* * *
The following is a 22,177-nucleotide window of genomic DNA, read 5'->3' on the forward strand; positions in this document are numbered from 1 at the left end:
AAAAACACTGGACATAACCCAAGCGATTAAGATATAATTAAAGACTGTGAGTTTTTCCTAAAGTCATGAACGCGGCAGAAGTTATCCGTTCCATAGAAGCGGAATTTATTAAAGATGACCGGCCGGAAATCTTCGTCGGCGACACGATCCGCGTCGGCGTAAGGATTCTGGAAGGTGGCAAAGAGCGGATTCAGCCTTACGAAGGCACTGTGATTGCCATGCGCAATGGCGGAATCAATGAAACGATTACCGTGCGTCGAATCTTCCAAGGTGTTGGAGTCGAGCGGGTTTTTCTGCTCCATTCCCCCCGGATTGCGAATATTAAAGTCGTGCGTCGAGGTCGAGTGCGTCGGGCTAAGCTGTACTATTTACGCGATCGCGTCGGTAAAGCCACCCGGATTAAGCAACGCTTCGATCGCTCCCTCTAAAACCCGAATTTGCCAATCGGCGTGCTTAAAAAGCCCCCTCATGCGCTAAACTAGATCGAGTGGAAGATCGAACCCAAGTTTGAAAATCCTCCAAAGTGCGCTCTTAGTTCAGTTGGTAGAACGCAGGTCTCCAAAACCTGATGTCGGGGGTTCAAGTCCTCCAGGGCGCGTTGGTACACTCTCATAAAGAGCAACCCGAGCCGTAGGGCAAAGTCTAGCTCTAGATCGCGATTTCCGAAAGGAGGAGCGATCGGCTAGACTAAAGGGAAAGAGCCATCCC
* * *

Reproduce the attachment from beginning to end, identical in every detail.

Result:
The following is a 22,177-nucleotide window of genomic DNA, read 5'->3' on the forward strand; positions in this document are numbered from 1 at the left end:
AAAAACACTGGACATAACCCAAGCGATTAAGATATAATTAAAGACTGTGAGTTTTTCCTAAAGTCATGAACGCGGCAGAAGTTATCCGTTCCATAGAAGCGGAATTTATTAAAGATGACCGGCCGGAAATCTTCGTCGGCGACACGATCCGCGTCGGCGTAAGGATTCTGGAAGGTGGCAAAGAGCGGATTCAGCCTTACGAAGGCACTGTGATTGCCATGCGCAATGGCGGAATCAATGAAACGATTACCGTGCGTCGAATCTTCCAAGGTGTTGGAGTCGAGCGGGTTTTTCTGCTCCATTCCCCCCGGATTGCGAATATTAAAGTCGTGCGTCGAGGTCGAGTGCGTCGGGCTAAGCTGTACTATTTACGCGATCGCGTCGGTAAAGCCACCCGGATTAAGCAACGCTTCGATCGCTCCCTCTAAAACCCGAATTTGCCAATCGGCGTGCTTAAAAAGCCCCCTCATGCGCTAAACTAGATCGAGTGGAAGATCGAACCCAAGTTTGAAAATCCTCCAAAGTGCGCTCTTAGTTCAGTTGGTAGAACGCAGGTCTCCAAAACCTGATGTCGGGGGTTCAAGTCCTCCAGGGCGCGTTGGTACACTCTCATAAAGAGCAACCCGAGCCGTAGGGCAAAGTCTAGCTCTAGATCGCGATTTCCGAAAGGAGGAGCGATCGGCTAGACTAAAGGGAAAGAGCCATCCC